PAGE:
3. Style Guide for OpenMC

In order to keep the OpenMC code base consistent in style, this guide specifies a number of rules which should be adhered to when modified existing code or adding new code in OpenMC.

3.1. C++

3.1.1. Automatic Formatting

To ensure consistent styling with little effort, this project uses clang-format. The repository contains a .clang-format file that can be used to automatically apply a consistent format. The easiest way to use clang-format is to run tools/dev/install-commit-hooks.sh to install a post-commit hook that gets executed each time a commit is made. Note that this script requires that you already have clang-format installed. In addition, you may want to configure your editor/IDE to automatically runs clang-format using the .clang-format file whenever a file is saved. For example, Visual Studio Code includes support for running clang-format.


OpenMC’s CI uses clang-format version 15. A different version of clang-format may produce different line changes and as a result fail the CI test.

3.1.2. Miscellaneous

Follow the C++ Core Guidelines except when they conflict with another guideline listed here. For convenience, many important guidelines from that list are repeated here.

Conform to the C++14 standard.

Always use C++-style comments (//) as opposed to C-style (/**/). (It is more difficult to comment out a large section of code that uses C-style comments.)

Do not use C-style casting. Always use the C++-style casts static_cast, const_cast, or reinterpret_cast. (See ES.49)

3.1.3. Source Files

Use a .cpp suffix for code files and .h for header files.

Header files should always use include guards with the following style (See SF.8):


namespace openmc {


Avoid hidden dependencies by always including a related header file first, followed by C/C++ library includes, other library includes, and then local includes. For example:

// foo.cpp
#include "foo.h"

#include <cstddef>
#include <iostream>
#include <vector>

#include "hdf5.h"
#include "pugixml.hpp"

#include "error.h"
#include "random_lcg.h"

3.1.4. Naming

Struct and class names should be CamelCase, e.g. HexLattice.

Functions (including member functions) should be lower-case with underscores, e.g. get_indices.

Local variables, global variables, and struct/class member variables should be lower-case with underscores (e.g., n_cells) except for physics symbols that are written differently by convention (e.g., E for energy). Data members of classes (but not structs) additionally have trailing underscores (e.g., a_class_member_).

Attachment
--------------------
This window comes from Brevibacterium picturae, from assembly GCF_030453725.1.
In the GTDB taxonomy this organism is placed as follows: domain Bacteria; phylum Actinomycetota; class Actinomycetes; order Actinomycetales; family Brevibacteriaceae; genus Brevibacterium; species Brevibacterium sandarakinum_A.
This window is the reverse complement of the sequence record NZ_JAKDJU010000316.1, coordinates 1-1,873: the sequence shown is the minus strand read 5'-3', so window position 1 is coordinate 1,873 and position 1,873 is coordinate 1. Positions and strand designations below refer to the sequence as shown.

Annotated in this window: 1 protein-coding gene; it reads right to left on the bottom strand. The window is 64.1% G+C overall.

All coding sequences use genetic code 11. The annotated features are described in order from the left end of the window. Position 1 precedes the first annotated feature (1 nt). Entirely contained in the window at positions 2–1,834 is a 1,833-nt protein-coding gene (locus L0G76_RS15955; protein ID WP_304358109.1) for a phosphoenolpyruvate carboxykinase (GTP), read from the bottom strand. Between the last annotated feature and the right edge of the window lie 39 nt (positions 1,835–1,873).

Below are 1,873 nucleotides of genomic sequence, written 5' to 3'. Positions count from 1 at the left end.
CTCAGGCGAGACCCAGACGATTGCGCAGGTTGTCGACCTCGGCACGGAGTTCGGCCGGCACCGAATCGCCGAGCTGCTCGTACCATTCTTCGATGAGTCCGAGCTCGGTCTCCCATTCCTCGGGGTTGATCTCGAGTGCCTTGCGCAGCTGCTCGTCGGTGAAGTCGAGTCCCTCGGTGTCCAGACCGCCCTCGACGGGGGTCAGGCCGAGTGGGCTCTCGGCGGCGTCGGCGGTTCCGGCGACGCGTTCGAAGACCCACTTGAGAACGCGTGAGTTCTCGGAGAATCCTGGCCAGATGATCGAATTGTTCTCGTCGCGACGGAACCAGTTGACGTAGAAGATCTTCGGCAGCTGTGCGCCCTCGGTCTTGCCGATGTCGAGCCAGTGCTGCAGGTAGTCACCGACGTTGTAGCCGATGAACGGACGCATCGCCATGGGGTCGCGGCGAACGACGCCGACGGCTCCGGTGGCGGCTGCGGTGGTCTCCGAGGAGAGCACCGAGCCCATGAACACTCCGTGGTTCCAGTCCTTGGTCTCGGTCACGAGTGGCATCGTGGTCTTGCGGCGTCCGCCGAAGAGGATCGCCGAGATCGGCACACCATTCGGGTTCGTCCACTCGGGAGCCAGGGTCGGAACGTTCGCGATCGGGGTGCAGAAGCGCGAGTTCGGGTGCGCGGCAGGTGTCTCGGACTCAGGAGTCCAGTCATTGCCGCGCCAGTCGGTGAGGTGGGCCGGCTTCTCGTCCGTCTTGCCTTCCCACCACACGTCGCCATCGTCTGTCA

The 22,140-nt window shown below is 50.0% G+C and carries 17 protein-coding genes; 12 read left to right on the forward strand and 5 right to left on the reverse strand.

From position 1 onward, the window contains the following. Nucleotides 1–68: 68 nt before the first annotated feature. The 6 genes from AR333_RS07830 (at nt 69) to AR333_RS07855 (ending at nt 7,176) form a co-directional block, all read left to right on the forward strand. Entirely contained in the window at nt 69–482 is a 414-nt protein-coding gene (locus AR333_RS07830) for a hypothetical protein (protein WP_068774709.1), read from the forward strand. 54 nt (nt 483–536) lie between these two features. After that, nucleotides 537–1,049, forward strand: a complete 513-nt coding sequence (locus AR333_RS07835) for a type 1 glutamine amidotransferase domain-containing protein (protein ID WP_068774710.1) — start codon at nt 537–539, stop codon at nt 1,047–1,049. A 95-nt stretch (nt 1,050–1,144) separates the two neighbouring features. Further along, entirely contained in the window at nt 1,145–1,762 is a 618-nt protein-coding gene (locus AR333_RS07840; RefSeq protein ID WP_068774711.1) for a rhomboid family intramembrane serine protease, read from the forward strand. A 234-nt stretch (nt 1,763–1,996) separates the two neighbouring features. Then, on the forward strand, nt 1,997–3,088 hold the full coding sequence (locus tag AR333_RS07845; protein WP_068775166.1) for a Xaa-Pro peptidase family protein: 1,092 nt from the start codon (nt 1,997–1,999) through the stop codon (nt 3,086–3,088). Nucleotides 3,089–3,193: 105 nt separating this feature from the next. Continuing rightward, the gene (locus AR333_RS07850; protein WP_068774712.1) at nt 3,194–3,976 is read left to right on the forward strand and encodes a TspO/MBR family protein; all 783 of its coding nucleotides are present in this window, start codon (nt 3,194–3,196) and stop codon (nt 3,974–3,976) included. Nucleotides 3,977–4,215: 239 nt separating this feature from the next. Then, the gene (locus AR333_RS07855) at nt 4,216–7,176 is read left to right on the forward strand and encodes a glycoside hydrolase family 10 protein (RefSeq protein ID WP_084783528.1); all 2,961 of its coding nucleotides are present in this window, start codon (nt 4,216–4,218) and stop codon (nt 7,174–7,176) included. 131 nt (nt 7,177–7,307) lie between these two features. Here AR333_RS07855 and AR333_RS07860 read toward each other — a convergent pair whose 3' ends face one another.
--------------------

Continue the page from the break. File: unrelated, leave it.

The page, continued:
The following conventions are used for variables with short names:

  • d stands for “distance”

  • E stands for “energy”

  • p stands for “particle”

  • r stands for “position”

  • rx stands for “reaction”

  • u stands for “direction”

  • xs stands for “cross section”

All classes and non-member functions should be declared within the openmc namespace. Global variables must be declared in a namespace nested within the openmc namespace. The following sub-namespaces are in use:

  • openmc::data: Fundamental nuclear data (cross sections, multigroup data, decay constants, etc.)

  • openmc::model: Variables related to geometry, materials, and tallies

  • openmc::settings: Global settings / options

  • openmc::simulation: Variables used only during a simulation

Accessors and mutators (get and set functions) may be named like variables. These often correspond to actual member variables, but this is not required. For example, int count() and void set_count(int count).

Variables declared constexpr or const that have static storage duration (exist for the duration of the program) should be upper-case with underscores, e.g., SQRT_PI.

3.1.5. Documentation

Classes, structs, and functions are to be annotated for the Doxygen documentation generation tool. Use the \ form of Doxygen commands, e.g., \brief instead of @brief.

3.2. Python

Style for Python code should follow PEP8.

Docstrings for functions and methods should follow numpydoc style.

Python code should work with Python 3.7+.

Use of third-party Python packages should be limited to numpy, scipy, matplotlib, pandas, and h5py. Use of other third-party packages must be implemented as optional dependencies rather than required dependencies.

Prefer pathlib when working with filesystem paths over functions in the os module or other standard-library modules. Functions that accept arguments that represent a filesystem path should work with both strings and Path objects.